Chimpanzees are not people, no matter how they are dressed up for commercials, but perhaps they are close enough that they deserve some of the same rights humans have.
That is what an animal rights group claimed on Monday when it filed a classic writ of habeas corpus, that revered staple of American and English law and tired cliché of detective fiction — not for a human being held unlawfully, but for Tommy, a chimpanzee in Gloversville, N.Y.
This is no stunt. The Nonhuman Rights Project has been working on this legal strategy for years, sifting through decisions in all 50 states to find one that is strong on what is called common law, and one that recognizes animals as legal persons for the purpose of being the beneficiary of a trust.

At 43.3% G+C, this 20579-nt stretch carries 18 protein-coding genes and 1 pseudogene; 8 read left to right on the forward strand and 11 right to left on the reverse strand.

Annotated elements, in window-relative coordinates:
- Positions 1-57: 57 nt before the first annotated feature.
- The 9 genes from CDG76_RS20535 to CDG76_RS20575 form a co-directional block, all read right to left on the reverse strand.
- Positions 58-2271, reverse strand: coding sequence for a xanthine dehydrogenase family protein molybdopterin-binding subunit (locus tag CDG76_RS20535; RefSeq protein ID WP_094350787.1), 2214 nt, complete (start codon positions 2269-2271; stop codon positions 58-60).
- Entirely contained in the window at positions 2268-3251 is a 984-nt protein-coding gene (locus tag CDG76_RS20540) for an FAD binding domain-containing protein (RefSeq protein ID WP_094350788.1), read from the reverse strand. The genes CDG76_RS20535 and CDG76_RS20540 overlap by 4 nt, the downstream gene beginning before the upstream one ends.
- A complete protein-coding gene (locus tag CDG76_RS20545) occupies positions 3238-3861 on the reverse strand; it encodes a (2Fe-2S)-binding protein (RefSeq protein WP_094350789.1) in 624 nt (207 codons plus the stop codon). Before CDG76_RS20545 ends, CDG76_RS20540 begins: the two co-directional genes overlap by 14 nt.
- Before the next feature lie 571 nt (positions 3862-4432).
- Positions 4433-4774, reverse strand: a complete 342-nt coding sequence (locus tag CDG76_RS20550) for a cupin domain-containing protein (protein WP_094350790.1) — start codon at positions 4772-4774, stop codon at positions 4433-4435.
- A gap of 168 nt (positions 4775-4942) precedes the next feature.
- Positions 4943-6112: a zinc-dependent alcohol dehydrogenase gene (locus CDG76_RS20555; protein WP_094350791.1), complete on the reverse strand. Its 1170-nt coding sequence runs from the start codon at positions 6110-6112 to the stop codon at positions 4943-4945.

The leader of the project, Steven M. Wise, who has written about the history of habeas corpus writs in the fight against human slavery and who views the crusade for animal rights as a lifelong project, said New York fit the bill.
I appreciate people trying to protect animals but I don’t appreciate people being insane, which is what you are if you are investing time and money to get Constitutional rights extended to chimpanzees.
Every time I read about or meet zealots like this I always think, “Aren’t there some humans in distress who you could be helping?”